The resurgence of decompressive craniectomy has led to recent published reviews of the safety of cranioplasties. To date there is a wide range of reported mortality and morbidity. This observational study reports the outcomes of the cranioplasty operations from a single centre and evaluates the factors involved in their management. A retrospective search of all theatre logs was performed for the years 20062013 inclusive. 88 operations were documented as 'Cranioplasty'. Data collection include patient demographics, type of cranioplasty used, time lapse between decompression and cranioplasty, seniority of the operating surgeon(s), antibiotic regimen and complications. Outcomes were recorded at the threemonth followup. The overall complication rate was 6.8%. The mean patient age was 36.2 years. 52.2% of patients had decompressive craniectomy for trauma, 11.3% had infectious pathology, 9% had subarachnoid haemorrhage, 9% had tumour with bone infiltration and 3.4% had stroke. 55.7% of patients had cranioplasty within 6 months of craniectomy. 61.3% of cranioplasties were with autologous bone, 20.4% titanium, 10.2% acrylic and 7.9% polyetheretherketone (PEEK). Significant complications included one case of infection, two cases of subgaleal haematoma and one extradural collection. No deaths were noted. No correlation was found between infection and the use of drains. 68.6% of cases were done by either a senior surgeon or a supervised registrar. There was an observable difference in complication rates in relation to the seniority and experience of the operator. However, patient numbers and complications were insufficient to achieve statistical significance. Strict antimicrobial prescribing was observed. Some potentially preventable complications have been addressed with a resulting rate of complications lower than other published reports. We use two standard adjuncts: the presence of a senior surgeon and strict antimicrobial regimens. We believe that our results could be transferrable to other units by following similar guidelines.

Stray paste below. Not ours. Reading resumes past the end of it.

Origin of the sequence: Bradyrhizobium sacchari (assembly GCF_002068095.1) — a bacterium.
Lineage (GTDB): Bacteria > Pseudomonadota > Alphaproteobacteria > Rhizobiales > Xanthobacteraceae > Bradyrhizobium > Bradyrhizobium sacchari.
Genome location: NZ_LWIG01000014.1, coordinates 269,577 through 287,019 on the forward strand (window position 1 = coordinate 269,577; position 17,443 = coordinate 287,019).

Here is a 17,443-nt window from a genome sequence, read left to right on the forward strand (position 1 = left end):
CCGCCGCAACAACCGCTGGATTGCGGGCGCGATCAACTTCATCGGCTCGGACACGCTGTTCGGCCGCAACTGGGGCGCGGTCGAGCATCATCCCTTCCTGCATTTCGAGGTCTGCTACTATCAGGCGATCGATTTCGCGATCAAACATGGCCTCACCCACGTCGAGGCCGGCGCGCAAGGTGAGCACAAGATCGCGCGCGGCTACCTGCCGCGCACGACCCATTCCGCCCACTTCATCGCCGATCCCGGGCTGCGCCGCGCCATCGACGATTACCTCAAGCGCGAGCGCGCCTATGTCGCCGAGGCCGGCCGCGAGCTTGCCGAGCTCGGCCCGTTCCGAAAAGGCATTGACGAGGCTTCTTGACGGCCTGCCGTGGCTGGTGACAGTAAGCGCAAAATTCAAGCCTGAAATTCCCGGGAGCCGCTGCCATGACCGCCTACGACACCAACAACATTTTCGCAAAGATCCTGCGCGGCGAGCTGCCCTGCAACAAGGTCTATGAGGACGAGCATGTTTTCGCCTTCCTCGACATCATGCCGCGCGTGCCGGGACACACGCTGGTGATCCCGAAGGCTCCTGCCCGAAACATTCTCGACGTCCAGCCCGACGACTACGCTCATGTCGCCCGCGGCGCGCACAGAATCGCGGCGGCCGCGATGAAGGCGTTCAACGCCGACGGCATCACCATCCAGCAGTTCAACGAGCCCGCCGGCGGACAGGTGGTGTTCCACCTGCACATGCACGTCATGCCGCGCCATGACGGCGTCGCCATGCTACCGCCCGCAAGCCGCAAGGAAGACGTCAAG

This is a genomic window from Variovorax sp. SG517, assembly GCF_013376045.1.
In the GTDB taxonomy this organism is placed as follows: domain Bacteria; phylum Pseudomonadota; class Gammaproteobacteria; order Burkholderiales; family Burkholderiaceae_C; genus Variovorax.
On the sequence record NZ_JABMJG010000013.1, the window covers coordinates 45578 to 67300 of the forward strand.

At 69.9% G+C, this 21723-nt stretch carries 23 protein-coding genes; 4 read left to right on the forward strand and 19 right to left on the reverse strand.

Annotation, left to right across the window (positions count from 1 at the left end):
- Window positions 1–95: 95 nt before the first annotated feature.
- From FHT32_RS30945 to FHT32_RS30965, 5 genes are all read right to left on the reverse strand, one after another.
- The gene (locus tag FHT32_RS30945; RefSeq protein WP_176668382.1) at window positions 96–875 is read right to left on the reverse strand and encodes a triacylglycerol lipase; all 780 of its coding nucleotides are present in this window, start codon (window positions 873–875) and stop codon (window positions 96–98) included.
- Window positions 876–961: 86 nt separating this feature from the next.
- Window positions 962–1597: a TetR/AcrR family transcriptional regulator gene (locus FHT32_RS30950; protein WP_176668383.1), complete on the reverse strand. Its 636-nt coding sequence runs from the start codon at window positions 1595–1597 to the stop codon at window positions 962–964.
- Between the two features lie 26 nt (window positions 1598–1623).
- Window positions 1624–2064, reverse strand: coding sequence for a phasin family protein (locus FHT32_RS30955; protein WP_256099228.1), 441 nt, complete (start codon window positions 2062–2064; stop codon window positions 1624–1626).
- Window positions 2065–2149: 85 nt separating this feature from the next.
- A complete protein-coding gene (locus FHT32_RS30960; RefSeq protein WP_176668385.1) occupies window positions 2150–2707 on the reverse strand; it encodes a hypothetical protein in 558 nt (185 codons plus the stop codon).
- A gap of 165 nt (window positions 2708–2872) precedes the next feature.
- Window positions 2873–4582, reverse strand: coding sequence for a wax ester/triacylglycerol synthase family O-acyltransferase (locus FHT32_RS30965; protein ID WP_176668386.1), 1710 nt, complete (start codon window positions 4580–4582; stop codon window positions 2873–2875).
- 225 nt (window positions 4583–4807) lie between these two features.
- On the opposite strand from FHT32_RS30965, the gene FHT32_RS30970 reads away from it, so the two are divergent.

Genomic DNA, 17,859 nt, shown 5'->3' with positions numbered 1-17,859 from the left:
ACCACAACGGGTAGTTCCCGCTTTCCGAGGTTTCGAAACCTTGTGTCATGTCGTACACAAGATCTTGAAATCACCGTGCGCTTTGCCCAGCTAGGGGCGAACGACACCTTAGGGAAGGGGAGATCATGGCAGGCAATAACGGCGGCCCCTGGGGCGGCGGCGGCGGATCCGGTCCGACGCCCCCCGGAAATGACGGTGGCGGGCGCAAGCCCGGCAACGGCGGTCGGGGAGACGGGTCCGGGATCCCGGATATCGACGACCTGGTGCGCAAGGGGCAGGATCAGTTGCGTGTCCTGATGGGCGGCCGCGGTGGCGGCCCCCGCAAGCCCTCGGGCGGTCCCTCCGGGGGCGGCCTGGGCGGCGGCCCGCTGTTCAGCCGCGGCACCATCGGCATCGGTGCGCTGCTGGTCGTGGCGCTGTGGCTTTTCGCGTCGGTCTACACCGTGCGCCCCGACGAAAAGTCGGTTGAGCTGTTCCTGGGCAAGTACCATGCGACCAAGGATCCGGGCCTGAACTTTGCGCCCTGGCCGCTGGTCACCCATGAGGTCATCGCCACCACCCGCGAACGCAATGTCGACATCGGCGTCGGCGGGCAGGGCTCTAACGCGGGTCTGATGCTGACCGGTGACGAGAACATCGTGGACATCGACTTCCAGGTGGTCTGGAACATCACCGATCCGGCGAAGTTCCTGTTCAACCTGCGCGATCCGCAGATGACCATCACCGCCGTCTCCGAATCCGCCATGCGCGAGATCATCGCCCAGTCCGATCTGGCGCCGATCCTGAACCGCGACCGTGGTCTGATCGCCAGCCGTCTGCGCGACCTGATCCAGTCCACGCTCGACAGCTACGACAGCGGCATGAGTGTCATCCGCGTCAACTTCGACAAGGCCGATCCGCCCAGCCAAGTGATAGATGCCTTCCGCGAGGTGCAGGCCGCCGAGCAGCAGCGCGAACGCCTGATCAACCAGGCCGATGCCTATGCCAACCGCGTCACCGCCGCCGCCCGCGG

[9]

An adaptive modelbased mutation operator for the wind farm layout optimisation problem
Michael Mayo and Maisa Daoud.
An adaptive modelbased mutation operator for the wind farm layout
optimisation problem.
In IEEE International Conference on System, Man and Cybernetics
(IEEE SMC2015). IEEE, 2015.
[ bib 
http ]